Snow Geese breed in the Arctic Tundra and winter in farmlands, lakes and coastal areas in the American south, southwest and east coast. These attractive geese occur only in North America, and make an annual round trip journey of more than 5,000 miles at speeds of 50 mph or more. Seen in flight, adults are white with jet black wing tips. When migrating, they follow well-defined geographical features like coastlines, rivers and mountain ranges.There are four primary corridors in North America. From east to west, they are the Atlantic, Mississippi, Central and Pacific flyways.

In Asia, Bar-headed Geese (Anser indicus) regularly migrate over the Himalayan Mountains, even over Mt. Everest at an altitude of 30,750 feet (9375 m) where the air is thin and the temperatures drop to minus 60 degrees F.

Source:ChipperWoods Bird Observatory

Snow Geese Migrating in V formation - Teamwork at its best


Photo Credit: Crappy Wildlife Photography

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These migrating snow geese are taking advantage of the aerodynamic V formation. This is one of my favorite air shows choreographed by nature. Not only is this so beautiful to behold, but it proves how natural instinct, teamwork and trust play a big part in the lives of migrating birds during their long journey to their destination.

During migration the Snow Goose flies so high it can barely be seen. They form shifting curved lines and arcs as they fly. Hunters call these birds "Wavies." The name is derived from the Chippewa name for this bird, wewe. During the summer, their heads are often stained red as a result of gathering in mud containing iron oxides.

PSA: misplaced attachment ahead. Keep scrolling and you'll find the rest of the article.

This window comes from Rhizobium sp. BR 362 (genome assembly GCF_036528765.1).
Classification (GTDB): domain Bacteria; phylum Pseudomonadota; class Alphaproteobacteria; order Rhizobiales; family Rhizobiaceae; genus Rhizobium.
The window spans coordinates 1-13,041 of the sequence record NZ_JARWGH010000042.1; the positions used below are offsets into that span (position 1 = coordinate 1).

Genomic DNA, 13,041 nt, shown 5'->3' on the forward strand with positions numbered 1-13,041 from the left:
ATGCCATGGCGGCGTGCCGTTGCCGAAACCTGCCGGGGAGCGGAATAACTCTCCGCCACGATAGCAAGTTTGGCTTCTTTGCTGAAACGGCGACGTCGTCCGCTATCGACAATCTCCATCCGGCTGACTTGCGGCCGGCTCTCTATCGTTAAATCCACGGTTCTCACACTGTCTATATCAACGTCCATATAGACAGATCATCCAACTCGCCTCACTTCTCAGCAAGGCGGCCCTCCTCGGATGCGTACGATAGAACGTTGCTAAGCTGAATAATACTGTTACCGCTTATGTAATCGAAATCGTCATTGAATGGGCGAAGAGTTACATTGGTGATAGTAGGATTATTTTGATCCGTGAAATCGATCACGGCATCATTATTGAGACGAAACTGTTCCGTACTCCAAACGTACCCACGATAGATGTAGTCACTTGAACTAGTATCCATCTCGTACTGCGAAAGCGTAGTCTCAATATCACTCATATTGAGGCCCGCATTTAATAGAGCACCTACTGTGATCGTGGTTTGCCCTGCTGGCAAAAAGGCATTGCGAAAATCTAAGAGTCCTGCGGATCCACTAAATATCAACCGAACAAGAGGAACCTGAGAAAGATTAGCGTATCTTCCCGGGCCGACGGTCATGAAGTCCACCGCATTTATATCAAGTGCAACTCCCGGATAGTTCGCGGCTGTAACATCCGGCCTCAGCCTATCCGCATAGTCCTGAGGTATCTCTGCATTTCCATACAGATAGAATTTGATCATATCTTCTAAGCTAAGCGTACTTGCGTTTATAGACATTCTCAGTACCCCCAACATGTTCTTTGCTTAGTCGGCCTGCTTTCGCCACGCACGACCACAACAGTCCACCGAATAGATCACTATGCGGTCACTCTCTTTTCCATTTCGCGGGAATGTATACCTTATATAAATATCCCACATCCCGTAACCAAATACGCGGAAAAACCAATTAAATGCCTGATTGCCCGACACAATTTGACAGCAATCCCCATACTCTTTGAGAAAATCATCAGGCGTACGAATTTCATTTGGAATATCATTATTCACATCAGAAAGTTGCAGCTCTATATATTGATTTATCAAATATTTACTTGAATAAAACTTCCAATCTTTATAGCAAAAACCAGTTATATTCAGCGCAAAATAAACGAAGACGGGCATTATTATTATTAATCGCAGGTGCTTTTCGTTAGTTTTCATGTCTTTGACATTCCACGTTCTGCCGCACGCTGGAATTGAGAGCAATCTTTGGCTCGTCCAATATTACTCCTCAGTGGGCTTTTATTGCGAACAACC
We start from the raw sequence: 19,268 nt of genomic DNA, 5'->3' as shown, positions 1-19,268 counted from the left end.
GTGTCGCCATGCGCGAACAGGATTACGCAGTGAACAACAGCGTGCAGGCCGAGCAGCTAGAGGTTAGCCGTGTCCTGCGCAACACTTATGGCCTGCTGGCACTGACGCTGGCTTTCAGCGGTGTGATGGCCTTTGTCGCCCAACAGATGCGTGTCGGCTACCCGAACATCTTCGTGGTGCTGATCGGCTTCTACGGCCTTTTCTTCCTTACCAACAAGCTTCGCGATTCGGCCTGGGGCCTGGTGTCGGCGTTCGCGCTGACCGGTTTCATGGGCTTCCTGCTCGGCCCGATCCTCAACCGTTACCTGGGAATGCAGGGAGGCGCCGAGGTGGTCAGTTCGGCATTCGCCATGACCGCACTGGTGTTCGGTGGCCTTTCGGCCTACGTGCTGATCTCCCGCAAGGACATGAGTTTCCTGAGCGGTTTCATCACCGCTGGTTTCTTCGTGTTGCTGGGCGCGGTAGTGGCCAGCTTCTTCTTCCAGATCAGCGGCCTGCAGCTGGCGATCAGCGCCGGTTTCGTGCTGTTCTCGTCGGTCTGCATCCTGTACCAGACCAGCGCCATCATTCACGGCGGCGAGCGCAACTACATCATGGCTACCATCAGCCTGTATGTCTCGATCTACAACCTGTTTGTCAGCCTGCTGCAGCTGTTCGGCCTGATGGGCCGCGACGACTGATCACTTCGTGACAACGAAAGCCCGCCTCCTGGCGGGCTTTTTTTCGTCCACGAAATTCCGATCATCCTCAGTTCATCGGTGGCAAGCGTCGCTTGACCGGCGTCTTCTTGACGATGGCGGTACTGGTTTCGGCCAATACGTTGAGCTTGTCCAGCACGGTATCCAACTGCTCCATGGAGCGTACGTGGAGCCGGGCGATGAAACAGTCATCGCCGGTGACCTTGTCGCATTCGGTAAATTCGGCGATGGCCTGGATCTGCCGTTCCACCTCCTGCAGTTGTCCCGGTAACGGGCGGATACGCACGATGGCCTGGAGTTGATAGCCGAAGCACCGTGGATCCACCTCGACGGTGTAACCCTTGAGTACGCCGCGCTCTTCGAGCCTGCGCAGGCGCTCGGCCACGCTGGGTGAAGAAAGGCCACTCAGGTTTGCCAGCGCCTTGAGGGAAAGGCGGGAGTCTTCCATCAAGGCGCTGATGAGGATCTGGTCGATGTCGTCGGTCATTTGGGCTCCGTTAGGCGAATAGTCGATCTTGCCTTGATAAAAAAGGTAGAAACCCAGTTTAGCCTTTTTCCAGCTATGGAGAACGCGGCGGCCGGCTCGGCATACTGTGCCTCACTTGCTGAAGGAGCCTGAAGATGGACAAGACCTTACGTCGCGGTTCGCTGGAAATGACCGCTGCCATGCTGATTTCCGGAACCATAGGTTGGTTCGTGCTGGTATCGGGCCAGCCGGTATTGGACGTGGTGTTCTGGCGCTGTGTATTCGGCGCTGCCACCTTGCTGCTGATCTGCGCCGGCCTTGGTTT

"Winged Migration" video clip - Sit back and watch in awe.

"For eighty million years, birds have ruled the skies, seas and earth. They fly vast distances. Each Fall, they fly the same route back. This film is the result of four years following their amazing odysseys, in the northern hemisphere and then the south, species by species. Jacques Perrin from "Winged Migration" is one of the most respected producers in France. This film is about exploring the mystery of birds. More than 450 people, including 17 pilots and 14 cinematographers were involved in the making of this documentary."

Barnacle geese migrate to Britain and Ireland in the winter, to escape the harsher climates of Greenland and Svalbard Island. The sudden appearance of the adult geese, with no prior sign of nesting or goslings, gave rise in folklore to the story that barnacle geese either grew on trees or developed from the goose barnacles found on driftwood.

Read more about the Barnacle Goose

Ducks flying with lead bird - Lead bird is also called the point bird


Photo Credit: Mr. rockin'P

Ducks and geese fly long distances to find the resources they need to survive and reproduce. The prompt for fall migration is not as clear but is most likely related to the timing of reproductive events and molting. Migratory departures are triggered by short-term changes in weather and habitat conditions.

Pelicans in V formation


Photo Credit: sonicberg

The pelican is known, above all, for its incredible beak, equipped with an enormous elastic pouch, which it uses as a net to capture and transport its prey. With a capacity of 13 litres, it can hold up to 4kg of fish. Certain species have a wingspan of 3.5 m and weigh up to 13 kg.

Pelicans are excellent gliding and soaring birds and can cover long distances. They flap their wings very little and make good use of rising currents of air. They can fly up to 24 hours without stopping and cover 500 km in a day. The highest flying speed recorded is 56 km/h.

More interesting facts about the brown pelicans

Who does not love pelicans - They are cute, comical and make you smile.

Cormorants (Phalacrocorax carbo) - Known for excellent fishing skills


Photo Credit: dekayne

Cormorants are members of the pelican family, with all four toes on each foot webbed, which helps them in swimming and chasing fish underwater.